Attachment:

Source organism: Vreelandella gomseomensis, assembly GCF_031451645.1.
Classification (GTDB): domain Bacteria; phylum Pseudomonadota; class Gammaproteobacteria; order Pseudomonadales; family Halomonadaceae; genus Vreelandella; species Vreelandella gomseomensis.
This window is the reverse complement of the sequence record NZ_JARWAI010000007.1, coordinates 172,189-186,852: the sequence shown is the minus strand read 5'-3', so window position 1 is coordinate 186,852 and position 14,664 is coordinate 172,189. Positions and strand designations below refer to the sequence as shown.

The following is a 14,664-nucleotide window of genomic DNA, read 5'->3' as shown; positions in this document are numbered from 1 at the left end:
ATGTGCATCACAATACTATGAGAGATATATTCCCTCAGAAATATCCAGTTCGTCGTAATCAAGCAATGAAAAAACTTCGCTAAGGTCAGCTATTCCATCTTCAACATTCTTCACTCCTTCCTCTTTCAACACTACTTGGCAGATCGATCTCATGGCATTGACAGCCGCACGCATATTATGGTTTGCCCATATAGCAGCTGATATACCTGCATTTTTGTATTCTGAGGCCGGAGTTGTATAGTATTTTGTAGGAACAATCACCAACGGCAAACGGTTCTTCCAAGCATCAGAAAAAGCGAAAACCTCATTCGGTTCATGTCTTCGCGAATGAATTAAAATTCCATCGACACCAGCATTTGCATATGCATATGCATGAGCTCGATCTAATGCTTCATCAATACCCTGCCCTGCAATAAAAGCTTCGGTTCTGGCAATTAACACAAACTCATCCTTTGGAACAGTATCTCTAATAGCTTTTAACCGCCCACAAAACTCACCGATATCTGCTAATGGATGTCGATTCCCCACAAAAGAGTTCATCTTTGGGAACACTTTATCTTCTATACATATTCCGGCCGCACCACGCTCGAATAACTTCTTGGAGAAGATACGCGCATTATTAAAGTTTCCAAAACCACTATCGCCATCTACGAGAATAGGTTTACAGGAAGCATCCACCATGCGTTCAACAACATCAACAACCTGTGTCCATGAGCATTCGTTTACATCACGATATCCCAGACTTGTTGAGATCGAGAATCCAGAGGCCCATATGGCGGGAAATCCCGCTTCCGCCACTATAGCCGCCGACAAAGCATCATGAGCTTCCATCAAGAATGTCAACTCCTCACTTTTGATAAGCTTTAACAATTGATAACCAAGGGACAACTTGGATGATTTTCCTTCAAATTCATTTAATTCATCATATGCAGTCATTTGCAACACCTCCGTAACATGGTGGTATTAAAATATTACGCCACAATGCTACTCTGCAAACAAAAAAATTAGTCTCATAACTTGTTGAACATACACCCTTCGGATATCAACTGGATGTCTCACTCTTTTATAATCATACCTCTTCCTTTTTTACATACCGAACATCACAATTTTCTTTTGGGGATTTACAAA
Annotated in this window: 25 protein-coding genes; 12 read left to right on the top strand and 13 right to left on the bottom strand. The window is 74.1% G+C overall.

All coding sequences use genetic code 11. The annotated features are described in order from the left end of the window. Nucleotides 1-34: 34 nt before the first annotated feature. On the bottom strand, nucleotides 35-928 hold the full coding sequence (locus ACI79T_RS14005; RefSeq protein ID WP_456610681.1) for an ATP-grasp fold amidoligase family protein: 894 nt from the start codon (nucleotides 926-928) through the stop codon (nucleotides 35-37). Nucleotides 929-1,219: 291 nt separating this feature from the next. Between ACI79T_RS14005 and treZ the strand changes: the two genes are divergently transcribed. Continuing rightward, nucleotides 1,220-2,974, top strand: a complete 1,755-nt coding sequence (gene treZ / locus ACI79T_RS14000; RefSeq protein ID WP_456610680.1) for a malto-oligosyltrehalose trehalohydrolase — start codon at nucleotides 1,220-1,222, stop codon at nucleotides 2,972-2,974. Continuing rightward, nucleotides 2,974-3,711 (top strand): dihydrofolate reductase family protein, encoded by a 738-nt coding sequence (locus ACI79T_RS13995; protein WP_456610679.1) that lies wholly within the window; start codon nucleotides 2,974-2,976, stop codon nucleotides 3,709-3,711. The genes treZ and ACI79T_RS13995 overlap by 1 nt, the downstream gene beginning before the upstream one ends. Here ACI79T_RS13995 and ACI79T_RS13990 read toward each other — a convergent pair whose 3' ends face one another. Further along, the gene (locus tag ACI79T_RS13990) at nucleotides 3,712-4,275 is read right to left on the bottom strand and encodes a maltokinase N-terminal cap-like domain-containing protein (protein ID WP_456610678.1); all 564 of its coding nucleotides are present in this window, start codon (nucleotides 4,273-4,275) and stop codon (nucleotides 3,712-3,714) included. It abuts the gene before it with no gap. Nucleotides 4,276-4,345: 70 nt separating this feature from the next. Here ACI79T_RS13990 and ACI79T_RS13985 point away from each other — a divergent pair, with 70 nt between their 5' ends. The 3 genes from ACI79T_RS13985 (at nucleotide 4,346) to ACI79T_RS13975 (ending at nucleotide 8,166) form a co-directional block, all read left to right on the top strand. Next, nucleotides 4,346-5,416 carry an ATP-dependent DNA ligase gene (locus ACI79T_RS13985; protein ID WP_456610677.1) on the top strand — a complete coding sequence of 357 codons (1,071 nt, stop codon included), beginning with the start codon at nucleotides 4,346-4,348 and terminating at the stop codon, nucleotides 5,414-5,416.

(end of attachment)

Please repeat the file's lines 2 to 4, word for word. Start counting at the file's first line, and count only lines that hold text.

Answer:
Classification (GTDB): domain Bacteria; phylum Pseudomonadota; class Gammaproteobacteria; order Pseudomonadales; family Halomonadaceae; genus Vreelandella; species Vreelandella gomseomensis.
This window is the reverse complement of the sequence record NZ_JARWAI010000007.1, coordinates 172,189-186,852: the sequence shown is the minus strand read 5'-3', so window position 1 is coordinate 186,852 and position 14,664 is coordinate 172,189. Positions and strand designations below refer to the sequence as shown.

The following is a 14,664-nucleotide window of genomic DNA, read 5'->3' as shown; positions in this document are numbered from 1 at the left end: